"It seems incongruous to us that while the same time the state is raising the standards for the students, we're lowering them for the teachers," said Kim Irvine, a former president of the Utah Council of Teachers of English.
But no school is obligated to hire new teachers through the rule, especially if they lack the resources to train them. Some school administrators said the extra autonomy gives them another tool in finding educators that meet the needs of individual classrooms.
"Our directors, our principals, those who run our local (schools), you have the responsibility, knowing what's happening in your classrooms, to verify that this person is prepared to teach in your classroom. If not, don't hire them," said Royce Van Tassell, executive director of the Utah Association of Public Charter Schools.
Cindy Phillips, executive director of Weilenmann School of Discovery in Park City, said the new rule has "significant advantages" over current policies, giving schools "the opportunity of hiring an individual with demonstrated depth of content knowledge (who is) willing to submit to customized (school) requirements to learn pedagogical skills."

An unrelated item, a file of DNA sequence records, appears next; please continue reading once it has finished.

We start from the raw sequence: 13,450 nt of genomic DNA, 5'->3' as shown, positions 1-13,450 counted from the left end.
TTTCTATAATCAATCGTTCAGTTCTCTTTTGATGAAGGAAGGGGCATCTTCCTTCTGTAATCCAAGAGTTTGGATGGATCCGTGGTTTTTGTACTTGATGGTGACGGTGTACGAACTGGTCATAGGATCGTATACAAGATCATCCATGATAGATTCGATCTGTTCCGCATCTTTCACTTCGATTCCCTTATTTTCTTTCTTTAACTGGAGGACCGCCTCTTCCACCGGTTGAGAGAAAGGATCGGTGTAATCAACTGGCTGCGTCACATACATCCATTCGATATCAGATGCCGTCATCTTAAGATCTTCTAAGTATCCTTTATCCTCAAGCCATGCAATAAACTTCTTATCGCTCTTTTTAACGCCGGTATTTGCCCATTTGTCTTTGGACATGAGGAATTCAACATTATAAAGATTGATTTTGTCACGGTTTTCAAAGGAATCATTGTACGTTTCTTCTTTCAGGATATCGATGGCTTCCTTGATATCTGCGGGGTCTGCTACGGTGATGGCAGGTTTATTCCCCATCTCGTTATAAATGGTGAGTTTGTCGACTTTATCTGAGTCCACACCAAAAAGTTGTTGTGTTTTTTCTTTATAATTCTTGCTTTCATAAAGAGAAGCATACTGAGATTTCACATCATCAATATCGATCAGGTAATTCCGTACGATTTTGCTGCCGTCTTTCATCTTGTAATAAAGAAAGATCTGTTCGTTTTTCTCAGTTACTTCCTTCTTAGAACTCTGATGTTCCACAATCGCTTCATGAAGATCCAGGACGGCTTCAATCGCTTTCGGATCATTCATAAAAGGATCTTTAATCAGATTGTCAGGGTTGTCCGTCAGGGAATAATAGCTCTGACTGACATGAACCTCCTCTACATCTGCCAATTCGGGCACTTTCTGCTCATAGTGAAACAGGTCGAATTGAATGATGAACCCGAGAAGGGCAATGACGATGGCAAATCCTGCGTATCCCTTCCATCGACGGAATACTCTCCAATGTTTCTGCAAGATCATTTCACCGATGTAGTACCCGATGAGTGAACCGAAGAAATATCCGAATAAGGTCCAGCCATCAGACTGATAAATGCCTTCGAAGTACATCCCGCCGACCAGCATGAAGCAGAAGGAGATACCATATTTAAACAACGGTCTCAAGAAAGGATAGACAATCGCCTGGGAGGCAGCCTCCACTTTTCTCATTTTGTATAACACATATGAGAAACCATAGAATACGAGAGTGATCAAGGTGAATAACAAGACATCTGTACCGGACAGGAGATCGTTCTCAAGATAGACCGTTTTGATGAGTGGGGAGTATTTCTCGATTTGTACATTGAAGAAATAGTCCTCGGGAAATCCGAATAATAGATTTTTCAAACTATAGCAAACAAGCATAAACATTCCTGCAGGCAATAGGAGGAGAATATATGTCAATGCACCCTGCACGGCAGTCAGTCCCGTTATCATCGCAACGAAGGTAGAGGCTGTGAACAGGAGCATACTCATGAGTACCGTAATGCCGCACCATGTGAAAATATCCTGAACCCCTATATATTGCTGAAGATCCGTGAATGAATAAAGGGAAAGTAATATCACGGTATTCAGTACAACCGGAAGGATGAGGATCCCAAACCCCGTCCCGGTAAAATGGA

April Thompson is a science teacher at Lakeview Academy in Saratoga Springs. She majored in molecular biology in college and became a teacher through another alternative route to licensure.
It was a lengthy, expensive and "bureaucratic" process that seemed to discourage her from attaining her goal of becoming a teacher, not to mention already living on a teacher's salary while being a single parent to five children, Thompson said.
That's why additional options are needed for incoming teachers, even if it means acquiring pedagogical training when entering the classroom, she said.
"I think having the heart of a teacher means that you're willing to learn," Thompson said. "I love what I do. I could have made a lot more money (outside the classroom). … But my heart is in the classroom, my heart is the students, and it's so frustrating to be told over and over and over again that I just couldn't do it when I knew I could."